A French research team announced the launch of the FRIPON (Fireball Recovery and Planetary Interobservation Network) project, an interconnected network of, at least, one hundred cameras in charge of watching the skies in search for meteorites. The cameras have been set up across France, and 60 of them are already operational since May 2016. The new project is one of the largest meteor-observing networks in the world, and one of its aims is to strengthen and develop contact between the worlds of research, scientific mediation, education and the public to disseminate knowledge about meteorites in an informal way.
Important goals of the project include determining the source regions of various meteorite classes, collect fresh and rare meteorite types, and perform the scientific outreach. An important step in the project is to determine which asteroids are the parent bodies of the observed meteors. The network will allow the scientists to accurately determine the orbit of each meteor, which will provide the set of strong constraints on the source region if the fireball, and valuable information on the location of the meteor fall.
FRIPON station Montet, Pyrenees Orientales. Image credit: FRIPON.org
Triple (Ile de France) and Sextuple (South West) detections the night of April 1, 2016. Image credit: FRIPON.org
Meteorites are composed of the planetary material which survives passing through the atmosphere of our planet and lands on its surface. All known meteorites are pieces of asteroids, comets or planets. Meteorites of asteroid origin are diverse in their texture and mineralogy and provide us with the information about the geological richness of the small bodies in our Solar System. The samples are of high importance in providing vital information on a history of planetary evolution.
The rate of the meteorite falls across an area the size of France was estimated between 5 and 25 pieces per year. Most meteorites collected up to date are found some time after their fall, and are, as a result, often weathered from exposure to terrestrial alteration. Because of this, it is of extreme importance to collect the meteorites shortly after the fall. In the 19th century France, 45 witnessed falls were recovered in such a way while this number has fallen to 9 in the 20th century. One goal of the FRiPON network is to do at least as good as our ancestors used to.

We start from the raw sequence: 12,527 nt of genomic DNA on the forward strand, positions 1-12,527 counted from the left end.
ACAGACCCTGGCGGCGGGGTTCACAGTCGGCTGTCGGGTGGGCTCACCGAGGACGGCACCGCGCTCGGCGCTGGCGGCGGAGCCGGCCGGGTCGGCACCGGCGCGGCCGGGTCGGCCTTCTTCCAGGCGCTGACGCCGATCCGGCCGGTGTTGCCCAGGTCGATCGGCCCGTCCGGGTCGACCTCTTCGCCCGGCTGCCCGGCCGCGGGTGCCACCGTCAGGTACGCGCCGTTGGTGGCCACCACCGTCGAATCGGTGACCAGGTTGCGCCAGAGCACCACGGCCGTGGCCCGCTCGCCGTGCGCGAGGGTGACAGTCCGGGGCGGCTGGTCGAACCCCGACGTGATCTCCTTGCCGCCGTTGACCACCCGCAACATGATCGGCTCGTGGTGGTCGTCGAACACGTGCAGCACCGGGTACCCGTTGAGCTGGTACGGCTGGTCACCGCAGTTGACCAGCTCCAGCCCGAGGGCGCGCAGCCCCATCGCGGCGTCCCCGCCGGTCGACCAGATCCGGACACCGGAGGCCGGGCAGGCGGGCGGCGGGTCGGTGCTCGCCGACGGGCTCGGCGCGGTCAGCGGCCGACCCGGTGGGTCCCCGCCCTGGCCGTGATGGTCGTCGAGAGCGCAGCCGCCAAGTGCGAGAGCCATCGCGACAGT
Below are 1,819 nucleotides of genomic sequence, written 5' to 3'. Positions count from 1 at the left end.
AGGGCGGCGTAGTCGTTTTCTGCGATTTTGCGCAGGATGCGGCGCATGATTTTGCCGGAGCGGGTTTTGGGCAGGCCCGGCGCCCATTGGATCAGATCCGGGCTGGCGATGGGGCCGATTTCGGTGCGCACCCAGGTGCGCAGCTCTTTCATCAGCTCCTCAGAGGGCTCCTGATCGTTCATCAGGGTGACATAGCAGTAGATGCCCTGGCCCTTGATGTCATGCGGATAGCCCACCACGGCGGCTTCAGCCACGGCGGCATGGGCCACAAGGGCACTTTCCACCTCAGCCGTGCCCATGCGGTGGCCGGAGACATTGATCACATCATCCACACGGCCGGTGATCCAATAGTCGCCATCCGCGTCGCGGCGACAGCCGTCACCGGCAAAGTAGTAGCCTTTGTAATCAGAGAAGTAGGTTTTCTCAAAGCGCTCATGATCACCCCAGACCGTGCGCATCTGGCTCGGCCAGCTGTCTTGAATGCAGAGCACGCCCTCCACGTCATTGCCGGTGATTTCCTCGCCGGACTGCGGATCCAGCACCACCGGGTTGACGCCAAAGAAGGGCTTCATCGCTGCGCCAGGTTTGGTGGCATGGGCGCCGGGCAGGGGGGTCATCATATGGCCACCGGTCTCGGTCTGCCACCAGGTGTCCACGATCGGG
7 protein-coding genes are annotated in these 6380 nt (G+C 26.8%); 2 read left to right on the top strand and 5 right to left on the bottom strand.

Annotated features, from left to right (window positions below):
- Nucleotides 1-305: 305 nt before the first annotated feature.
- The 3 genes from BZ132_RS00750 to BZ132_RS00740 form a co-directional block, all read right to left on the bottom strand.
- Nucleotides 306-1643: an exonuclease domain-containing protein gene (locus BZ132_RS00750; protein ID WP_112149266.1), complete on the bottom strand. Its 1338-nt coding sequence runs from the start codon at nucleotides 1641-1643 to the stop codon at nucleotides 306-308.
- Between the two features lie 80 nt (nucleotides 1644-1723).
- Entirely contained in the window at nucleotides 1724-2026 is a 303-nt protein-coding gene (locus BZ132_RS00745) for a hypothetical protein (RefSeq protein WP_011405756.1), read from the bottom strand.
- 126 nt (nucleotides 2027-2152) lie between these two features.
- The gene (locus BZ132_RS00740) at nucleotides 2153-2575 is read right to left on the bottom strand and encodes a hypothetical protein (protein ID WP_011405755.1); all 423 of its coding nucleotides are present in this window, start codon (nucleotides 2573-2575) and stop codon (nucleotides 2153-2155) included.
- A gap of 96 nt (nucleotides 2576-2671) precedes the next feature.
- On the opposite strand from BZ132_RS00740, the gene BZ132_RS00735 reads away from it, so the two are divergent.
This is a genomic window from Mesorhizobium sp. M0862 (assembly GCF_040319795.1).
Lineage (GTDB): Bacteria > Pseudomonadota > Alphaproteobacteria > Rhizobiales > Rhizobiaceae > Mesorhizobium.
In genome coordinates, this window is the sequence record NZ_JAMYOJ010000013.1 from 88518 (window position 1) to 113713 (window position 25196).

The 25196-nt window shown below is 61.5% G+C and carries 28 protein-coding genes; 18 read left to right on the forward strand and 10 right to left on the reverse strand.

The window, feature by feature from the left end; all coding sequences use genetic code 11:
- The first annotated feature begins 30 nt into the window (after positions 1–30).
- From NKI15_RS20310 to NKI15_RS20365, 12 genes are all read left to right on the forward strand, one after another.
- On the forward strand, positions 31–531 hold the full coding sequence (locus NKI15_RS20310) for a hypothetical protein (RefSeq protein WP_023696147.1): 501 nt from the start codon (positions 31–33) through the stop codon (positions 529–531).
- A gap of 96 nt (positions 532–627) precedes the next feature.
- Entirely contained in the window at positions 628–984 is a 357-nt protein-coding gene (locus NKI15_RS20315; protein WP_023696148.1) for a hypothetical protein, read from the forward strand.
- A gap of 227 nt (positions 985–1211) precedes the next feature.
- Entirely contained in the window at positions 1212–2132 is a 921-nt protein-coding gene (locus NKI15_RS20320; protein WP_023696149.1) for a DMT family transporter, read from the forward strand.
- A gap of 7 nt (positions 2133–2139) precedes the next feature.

The FRIPON project also places a strong emphasis on training the public to recognize meteorites. The areas of meteor falls are of the order of 30 square kilometers (11.6 square miles) which is too big for a small number of individuals. Instead, the idea is to initiate a citizen network to provide local pools of "meteorites researchers".
Caméra FRIPON at Pic du Midi Observatory. Image credit: FRIPON.org
Caméra FRIPON at Paris Observatory. Image credit: FRIPON.org
The images of the sky over the entire surface of the country will be collected throughout a period of 10 years, which will enable the researchers to gather vast amounts of data, and develop new applications for weather, astronomy basic variation of the luminosity of the brightest stars and space debris. The collected images will be available both to the public and scientific community.
For now, there are between 5 and 9 cameras with a 360-degree angle view of the sky, 50 to 100 km (31 to 62 miles) away from each other, which track meteorites per region. As they detect a meteorite, the cameras send a signal to Université Paris-Sud, so that the data is collected in real-time.
“This setup allows us to detect incoming objects in real-time and from several angles, making it possible to compute their trajectories in 3D, estimate their speed and determine their potential fall location with a precision of the order of a few hundred metres”, explained François Colas, the principal investigator of the FRIPON project at Observatoire de Paris.
Featured image: Caméra FRIPON at Paris Observatory. Image credit: FRIPON.org